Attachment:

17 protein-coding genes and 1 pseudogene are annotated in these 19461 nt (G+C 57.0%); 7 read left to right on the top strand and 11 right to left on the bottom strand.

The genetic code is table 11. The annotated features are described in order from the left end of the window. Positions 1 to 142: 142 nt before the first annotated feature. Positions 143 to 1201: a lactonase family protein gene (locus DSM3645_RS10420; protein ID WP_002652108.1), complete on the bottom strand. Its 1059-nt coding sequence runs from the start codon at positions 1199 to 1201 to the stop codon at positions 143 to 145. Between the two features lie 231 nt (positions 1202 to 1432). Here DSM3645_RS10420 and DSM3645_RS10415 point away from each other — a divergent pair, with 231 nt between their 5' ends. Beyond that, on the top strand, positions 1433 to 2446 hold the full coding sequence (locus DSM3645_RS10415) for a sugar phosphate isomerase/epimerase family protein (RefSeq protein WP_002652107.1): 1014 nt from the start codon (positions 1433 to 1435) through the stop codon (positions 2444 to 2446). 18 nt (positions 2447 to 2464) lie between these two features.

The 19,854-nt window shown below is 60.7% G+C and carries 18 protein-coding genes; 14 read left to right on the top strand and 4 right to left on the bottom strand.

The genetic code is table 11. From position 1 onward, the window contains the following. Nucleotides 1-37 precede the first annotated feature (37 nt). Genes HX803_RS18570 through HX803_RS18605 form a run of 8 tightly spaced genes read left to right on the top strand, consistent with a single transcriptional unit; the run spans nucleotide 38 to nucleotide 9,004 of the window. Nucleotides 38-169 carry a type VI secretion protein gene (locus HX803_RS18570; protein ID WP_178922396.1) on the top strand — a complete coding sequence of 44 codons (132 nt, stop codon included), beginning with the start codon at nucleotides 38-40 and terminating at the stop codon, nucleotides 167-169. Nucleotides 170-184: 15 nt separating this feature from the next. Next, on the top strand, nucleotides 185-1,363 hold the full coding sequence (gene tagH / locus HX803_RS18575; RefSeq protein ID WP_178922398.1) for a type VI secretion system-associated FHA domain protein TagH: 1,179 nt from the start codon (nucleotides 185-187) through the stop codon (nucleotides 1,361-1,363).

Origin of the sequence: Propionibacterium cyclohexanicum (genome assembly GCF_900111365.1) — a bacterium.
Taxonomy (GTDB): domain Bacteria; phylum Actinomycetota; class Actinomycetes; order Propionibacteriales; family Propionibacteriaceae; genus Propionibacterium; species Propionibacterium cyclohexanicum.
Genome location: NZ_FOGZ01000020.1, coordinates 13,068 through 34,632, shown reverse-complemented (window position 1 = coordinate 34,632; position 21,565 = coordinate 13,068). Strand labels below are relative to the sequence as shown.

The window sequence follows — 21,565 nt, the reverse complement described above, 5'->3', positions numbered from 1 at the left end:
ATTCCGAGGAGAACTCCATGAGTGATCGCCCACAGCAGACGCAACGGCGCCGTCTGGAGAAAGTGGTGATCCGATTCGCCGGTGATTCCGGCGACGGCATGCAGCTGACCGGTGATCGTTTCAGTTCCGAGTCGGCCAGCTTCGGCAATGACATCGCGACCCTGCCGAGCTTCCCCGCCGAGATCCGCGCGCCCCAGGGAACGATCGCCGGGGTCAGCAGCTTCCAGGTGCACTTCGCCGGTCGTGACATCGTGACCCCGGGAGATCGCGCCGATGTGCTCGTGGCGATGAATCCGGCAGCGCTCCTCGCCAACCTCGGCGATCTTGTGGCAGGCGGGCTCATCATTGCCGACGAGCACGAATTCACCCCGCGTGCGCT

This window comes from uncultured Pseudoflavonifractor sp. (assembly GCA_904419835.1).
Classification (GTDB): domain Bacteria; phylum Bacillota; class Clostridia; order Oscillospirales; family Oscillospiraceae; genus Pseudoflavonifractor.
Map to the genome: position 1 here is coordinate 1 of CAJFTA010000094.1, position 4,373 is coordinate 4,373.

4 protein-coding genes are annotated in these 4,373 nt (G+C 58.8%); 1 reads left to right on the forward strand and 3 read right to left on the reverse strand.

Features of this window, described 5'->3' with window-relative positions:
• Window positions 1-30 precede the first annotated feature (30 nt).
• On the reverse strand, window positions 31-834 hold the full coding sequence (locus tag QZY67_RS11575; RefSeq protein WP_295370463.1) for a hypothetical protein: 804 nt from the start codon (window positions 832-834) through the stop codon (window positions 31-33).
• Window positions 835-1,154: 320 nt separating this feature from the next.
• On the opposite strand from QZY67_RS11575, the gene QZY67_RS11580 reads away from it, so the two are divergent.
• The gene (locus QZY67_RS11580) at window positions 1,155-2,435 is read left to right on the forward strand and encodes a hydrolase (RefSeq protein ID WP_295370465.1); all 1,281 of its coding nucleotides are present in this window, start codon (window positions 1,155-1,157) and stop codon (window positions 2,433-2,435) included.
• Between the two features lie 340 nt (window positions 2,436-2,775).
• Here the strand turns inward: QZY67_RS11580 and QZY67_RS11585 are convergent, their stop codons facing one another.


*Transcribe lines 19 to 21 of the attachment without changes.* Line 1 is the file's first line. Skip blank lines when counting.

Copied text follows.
• The gene (locus QZY67_RS11580) at window positions 1,155-2,435 is read left to right on the forward strand and encodes a hydrolase (RefSeq protein ID WP_295370465.1); all 1,281 of its coding nucleotides are present in this window, start codon (window positions 1,155-1,157) and stop codon (window positions 2,433-2,435) included.
• Between the two features lie 340 nt (window positions 2,436-2,775).
• Here the strand turns inward: QZY67_RS11580 and QZY67_RS11585 are convergent, their stop codons facing one another.